Maicer Izturis- .303 avg./.351 OBP/56 H/37 R/9 2B/3 3B/2 HR/26 RBI/7 SB
He’s been a space-filler for most of his tenure with the Angels, but now people are really taking note of how Maicer’s play is deserving of making him an everyday player for Mike Scioscia. Consistent with the bat, and clutch when you need him to be, Maicer’s been very productive through the first half of the season, all while playing impeccable defense at shortstop and 2nd base. Now with Howie Kendrick back from the minors (yet still sputtering), I hope that Maicer won’t find himself as the odd man out again, because he has played far better than Erick Aybar has at the plate and in the field. I’d take my chances with Maicer over Aybar any day.
Erick Aybar– .271 avg./.314 OBP/60 H/26 R/11 2B/2 3B/2 HR/22 RBI/5 SB
Aybar and Izturis create the problem at shortstop that Napoli and Mathis create behind the plate… who to start? Aybar is lightning fast and may be one of the most athletic shortstops in all of the league, but is a streaky hitter whose defense can be erratic at times. While Izturis doesn’t have the speed, range or athleticism that Aybar has, he is a much more consistent hitter at the plate, and is one of the more clutch hitters the Angels have to offer with runners in scoring position. Izturis has impressed me more than Aybar, but when Aybar goes on a tear, look out.
Joe Saunders– 8-5 record/4.44 ERA/107.1 IP/61 K/9 QS
Coming off an All-Star year where he went 17-7, expectations were high for the former Virginia Tech Hokie. He started the year by throwing 6 2/3 innings of shutout ball en route to an Opening Day shutout, and would move on to compile a 6-2 record at one point. But recently, he hasn’t quite had his pinpoint command, thus giving him his B- grade. He’s put forth 9 quality starts, but the rising ERA is worrisome. He’ll have one more start in all likelihood before the All-Star break, and it’ll be interesting to see how he does following the break. Entering the All-Star break last year, he would go 5-2, but have his fair share of rough outings. We’ll see how he responds, but as of now, he’s been fading quite a bit.
Mike Napoli – .288 avg./.376 OBP/55 H/28 R/10 2B/0 3B/10 HR/30 RBI/2 SB
Pretty good stats for Nap with limited at-bats, so why the low grade, you ask? The defense. Napoli and Mathis foil each other perfectly. Napoli can hit the ball and get on base, but can’t play good defense. Mathis can’t hit the ball or get on base, but plays very good defense. Put them together, and they’d create the unstoppable catcher! Too bad that can’t happen or the Angels would be a juggernaut. Nap’s quietly batted .288 and still works his way on base with pretty good plate discipline, but after this year, management has a decision to make with who to keep and who to let go (if any). Both of their contracts are up following this season… will they stick with one or platoon both like they have this season and last season? Time will tell.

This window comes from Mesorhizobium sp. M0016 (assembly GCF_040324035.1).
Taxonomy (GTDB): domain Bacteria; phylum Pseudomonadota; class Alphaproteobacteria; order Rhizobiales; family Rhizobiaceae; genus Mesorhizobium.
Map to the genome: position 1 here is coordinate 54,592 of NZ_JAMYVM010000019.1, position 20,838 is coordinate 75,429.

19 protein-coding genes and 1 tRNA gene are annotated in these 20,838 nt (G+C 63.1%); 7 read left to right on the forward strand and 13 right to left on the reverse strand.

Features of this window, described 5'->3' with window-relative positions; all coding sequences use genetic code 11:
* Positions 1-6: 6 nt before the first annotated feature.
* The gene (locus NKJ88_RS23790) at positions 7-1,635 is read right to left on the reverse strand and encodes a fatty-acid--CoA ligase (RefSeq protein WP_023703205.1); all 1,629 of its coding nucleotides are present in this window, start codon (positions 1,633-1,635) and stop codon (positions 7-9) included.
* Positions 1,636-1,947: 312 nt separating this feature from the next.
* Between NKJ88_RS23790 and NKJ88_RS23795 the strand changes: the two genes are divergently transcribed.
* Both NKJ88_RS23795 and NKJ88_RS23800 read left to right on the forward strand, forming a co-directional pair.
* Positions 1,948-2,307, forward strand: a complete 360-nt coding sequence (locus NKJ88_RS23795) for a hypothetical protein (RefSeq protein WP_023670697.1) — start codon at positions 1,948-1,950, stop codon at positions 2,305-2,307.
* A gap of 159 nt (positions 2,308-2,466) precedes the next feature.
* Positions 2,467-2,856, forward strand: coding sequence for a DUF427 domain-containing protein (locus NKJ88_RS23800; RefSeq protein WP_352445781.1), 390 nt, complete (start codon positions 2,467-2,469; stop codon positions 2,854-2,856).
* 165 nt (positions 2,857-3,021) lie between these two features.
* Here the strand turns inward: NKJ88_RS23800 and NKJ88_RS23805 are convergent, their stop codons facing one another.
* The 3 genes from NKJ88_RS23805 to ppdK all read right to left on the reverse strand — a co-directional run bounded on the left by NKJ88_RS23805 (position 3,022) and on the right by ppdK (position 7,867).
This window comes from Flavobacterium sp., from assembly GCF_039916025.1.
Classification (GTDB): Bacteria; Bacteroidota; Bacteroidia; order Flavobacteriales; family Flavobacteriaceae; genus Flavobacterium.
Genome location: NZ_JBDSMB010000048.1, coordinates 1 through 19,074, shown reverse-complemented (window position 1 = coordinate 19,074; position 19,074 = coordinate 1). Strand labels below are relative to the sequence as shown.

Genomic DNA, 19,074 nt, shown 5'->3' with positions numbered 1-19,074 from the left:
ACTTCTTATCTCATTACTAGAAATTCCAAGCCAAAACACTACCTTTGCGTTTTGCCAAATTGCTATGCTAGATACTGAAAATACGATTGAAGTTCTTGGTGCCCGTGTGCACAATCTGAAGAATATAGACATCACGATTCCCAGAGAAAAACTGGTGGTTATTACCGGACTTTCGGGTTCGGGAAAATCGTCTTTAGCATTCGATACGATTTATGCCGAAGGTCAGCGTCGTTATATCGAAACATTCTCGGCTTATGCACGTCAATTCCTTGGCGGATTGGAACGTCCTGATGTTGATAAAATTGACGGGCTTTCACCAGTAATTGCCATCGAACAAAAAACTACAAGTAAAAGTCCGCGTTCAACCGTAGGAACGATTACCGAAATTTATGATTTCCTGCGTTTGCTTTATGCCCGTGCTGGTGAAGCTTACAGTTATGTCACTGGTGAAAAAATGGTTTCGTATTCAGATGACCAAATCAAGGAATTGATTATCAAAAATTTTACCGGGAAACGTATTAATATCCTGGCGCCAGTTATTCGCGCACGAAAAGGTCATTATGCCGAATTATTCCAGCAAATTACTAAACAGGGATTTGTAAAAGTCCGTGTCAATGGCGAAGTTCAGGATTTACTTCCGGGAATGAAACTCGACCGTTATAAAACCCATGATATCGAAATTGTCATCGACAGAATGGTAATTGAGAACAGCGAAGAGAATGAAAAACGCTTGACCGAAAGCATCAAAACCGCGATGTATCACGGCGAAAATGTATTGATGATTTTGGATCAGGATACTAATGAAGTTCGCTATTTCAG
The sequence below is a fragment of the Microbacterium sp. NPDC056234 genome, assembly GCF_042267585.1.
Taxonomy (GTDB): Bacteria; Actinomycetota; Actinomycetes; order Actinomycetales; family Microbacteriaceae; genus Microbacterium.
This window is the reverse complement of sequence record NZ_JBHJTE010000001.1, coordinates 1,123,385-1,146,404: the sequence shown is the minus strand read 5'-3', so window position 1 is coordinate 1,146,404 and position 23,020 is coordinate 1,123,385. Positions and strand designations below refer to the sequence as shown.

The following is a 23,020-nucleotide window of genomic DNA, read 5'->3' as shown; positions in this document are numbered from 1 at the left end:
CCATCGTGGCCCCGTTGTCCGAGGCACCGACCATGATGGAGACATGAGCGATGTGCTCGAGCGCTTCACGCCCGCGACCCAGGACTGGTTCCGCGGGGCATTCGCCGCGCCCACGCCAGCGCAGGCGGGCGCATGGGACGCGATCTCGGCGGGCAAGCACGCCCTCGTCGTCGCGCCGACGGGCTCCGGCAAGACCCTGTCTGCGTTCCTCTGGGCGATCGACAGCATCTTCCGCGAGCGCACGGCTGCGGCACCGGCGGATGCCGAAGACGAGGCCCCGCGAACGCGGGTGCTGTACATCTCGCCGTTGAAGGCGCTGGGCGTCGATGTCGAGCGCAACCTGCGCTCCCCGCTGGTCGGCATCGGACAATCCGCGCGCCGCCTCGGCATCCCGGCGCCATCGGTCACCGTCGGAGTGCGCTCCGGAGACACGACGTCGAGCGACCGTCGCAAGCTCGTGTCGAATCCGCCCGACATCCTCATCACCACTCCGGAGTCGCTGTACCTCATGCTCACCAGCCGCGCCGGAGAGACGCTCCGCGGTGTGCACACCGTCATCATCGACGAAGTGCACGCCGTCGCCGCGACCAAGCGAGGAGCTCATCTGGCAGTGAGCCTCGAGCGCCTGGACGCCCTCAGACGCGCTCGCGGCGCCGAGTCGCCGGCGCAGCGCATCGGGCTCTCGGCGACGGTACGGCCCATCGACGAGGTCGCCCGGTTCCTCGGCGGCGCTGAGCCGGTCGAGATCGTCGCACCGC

Jeff Mathis – .205 avg./.295 OBP/25 H/17 R/3 2B/0 3B/3 HR/19 RBI/0 SB
Had it not been for his good defense behind the plate, he’d be a D- or an F. Mathis’ poor hitting continues despite hitting well in Spring Training (.340 avg./6 2B/4 HR/13 RBI in only 54 at-bats). He’s done a great job of calling games and has played waaaaaaay better defense than Mike Napoli this year. I just don’t know how much longer I can give Mathis the benefit of the doubt by saying “well, his defense makes up for it”… because his hitting has been nonexistent ever since he’s been in the majors.
Howie Kendrick – .227 avg./.275 OBP/45 H/26 R/7 2B/2 3B/4 HR/22 RBI/7 SB
What an unexpected disappointment. After hitting .285, .322., and .306 in his first 3 years in the MLB, his .227 average just came out of nowhere. After being a .360+ average hitter in the minors, his hitting translated well through his first 3 seasons, but has dramatically dropped off so much that Mike Scioscia sent him down to AAA Salt Lake for 3 weeks to find his swing. His defense hasn’t been all that great either, which opened the door for Maicer Izturis, and he’s taken full advantage of the opportunity. Kendrick doesn’t deserve to start at this point, in my opinion, but it’s Mike Scioscia’s opinion, not mine, that matters.
Vladimir Guerrero hasn’t had enough at-bats for me to give him a fair grade, but he’s been picking up the pace ever since he shaved his head (good idea, because those dreads were getting a little nasty!). He’s starting to look like the Vlad of old, and the Big Daddy has been racking up the extra-base hits over the past week, which is a welcome sign to Halo fans as well as the rest of the lineup.
John Lackey has been regaining his stuff over the past few starts and is looking like the Lackey of the past few seasons. Meanwhile, Ervin Santana has been on and off of the DL this year, but has struggled mightily in his starts.
Still 81 more games to go, but so far, the Angels have faced a lot of adversity, and have done the most that they’ve been able to do with the hand they’ve been dealt.
I still truly believe their best baseball is in front them.